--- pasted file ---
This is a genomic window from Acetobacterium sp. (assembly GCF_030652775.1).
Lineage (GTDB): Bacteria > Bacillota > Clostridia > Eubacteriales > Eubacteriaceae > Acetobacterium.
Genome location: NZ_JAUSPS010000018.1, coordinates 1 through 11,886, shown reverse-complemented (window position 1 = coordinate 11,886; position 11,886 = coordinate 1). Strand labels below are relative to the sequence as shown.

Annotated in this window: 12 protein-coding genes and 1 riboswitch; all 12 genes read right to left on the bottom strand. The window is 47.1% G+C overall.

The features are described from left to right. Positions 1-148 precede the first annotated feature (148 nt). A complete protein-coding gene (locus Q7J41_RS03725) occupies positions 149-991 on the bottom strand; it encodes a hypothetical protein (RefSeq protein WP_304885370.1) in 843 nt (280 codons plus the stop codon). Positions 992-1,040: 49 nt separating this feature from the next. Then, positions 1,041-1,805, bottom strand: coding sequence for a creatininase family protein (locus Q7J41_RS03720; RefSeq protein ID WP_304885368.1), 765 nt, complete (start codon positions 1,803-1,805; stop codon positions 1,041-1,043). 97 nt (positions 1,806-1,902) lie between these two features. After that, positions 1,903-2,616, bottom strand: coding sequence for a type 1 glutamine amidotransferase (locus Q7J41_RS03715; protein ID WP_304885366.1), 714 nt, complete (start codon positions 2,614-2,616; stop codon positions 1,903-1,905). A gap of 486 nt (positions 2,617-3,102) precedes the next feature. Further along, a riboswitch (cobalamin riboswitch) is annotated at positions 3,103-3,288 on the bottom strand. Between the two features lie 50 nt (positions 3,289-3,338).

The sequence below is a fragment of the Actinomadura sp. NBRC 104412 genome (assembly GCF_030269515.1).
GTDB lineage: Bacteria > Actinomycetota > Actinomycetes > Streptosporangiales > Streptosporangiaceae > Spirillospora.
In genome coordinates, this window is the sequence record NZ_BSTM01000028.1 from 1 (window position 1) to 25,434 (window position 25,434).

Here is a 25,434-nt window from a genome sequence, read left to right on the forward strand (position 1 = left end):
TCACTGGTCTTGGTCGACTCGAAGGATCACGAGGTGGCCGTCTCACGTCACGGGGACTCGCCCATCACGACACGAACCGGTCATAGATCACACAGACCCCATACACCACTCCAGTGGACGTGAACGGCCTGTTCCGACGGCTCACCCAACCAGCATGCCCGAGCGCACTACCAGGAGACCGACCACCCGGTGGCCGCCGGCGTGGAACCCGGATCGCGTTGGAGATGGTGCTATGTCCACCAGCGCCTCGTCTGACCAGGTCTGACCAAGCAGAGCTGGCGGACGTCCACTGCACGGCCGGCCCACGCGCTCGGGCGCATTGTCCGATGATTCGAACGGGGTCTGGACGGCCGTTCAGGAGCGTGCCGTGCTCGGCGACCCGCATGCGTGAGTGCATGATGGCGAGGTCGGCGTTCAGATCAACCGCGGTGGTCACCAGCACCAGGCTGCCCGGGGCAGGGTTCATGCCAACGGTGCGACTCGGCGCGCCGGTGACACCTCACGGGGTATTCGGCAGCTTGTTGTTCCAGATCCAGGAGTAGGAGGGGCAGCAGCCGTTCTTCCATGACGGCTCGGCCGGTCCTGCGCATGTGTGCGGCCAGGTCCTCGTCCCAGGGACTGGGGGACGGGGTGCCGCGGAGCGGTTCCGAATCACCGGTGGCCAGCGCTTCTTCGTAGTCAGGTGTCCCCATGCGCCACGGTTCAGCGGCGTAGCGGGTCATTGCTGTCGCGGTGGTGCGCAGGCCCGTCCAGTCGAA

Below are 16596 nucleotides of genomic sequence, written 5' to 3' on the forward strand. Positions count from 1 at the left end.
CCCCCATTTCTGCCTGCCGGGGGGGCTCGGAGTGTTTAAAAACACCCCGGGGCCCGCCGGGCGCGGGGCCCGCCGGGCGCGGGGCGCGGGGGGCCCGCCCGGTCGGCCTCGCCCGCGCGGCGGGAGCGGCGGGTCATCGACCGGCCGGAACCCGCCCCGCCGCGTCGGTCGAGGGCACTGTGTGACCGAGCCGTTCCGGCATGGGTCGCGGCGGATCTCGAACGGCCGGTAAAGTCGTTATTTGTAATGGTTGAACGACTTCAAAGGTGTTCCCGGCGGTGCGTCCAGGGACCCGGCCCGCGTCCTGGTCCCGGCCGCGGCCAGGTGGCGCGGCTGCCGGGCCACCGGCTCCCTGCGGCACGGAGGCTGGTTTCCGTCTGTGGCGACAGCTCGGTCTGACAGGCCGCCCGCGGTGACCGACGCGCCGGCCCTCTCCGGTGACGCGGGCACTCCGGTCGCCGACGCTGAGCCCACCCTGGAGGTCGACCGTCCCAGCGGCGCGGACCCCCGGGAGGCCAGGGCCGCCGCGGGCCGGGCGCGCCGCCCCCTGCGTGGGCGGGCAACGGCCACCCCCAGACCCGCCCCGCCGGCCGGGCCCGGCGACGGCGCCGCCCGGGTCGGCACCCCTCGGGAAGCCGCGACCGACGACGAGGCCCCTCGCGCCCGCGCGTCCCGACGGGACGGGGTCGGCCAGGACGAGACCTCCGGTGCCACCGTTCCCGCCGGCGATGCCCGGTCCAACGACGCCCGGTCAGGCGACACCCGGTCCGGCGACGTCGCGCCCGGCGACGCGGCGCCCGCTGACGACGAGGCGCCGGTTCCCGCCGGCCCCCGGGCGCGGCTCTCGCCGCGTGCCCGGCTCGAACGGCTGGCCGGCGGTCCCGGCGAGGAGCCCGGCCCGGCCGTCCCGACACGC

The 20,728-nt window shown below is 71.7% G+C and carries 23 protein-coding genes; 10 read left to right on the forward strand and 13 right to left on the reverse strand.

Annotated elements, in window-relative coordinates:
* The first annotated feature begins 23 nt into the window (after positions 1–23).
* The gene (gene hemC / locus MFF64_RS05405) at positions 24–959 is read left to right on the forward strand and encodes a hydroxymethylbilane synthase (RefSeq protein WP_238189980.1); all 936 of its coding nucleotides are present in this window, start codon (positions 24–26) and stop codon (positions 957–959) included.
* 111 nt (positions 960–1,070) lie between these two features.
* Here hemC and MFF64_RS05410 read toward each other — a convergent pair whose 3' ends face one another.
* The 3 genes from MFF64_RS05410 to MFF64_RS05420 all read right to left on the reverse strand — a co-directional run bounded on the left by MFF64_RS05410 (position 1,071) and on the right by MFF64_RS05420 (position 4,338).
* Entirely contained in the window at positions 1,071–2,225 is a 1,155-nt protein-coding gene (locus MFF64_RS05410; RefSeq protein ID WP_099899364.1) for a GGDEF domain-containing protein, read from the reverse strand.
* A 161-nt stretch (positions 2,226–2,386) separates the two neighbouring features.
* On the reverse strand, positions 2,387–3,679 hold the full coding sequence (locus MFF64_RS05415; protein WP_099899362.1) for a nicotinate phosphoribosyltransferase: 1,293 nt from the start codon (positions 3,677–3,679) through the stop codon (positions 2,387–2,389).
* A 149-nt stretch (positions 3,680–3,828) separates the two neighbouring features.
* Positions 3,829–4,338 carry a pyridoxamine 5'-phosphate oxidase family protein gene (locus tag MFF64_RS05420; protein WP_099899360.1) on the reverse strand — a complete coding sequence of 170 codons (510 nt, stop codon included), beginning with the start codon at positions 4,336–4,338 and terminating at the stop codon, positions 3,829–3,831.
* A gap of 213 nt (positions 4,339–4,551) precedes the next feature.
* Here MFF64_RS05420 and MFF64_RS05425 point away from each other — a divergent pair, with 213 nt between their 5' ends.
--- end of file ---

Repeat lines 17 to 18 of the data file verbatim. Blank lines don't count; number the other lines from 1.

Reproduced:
* 111 nt (positions 960–1,070) lie between these two features.
* Here hemC and MFF64_RS05410 read toward each other — a convergent pair whose 3' ends face one another.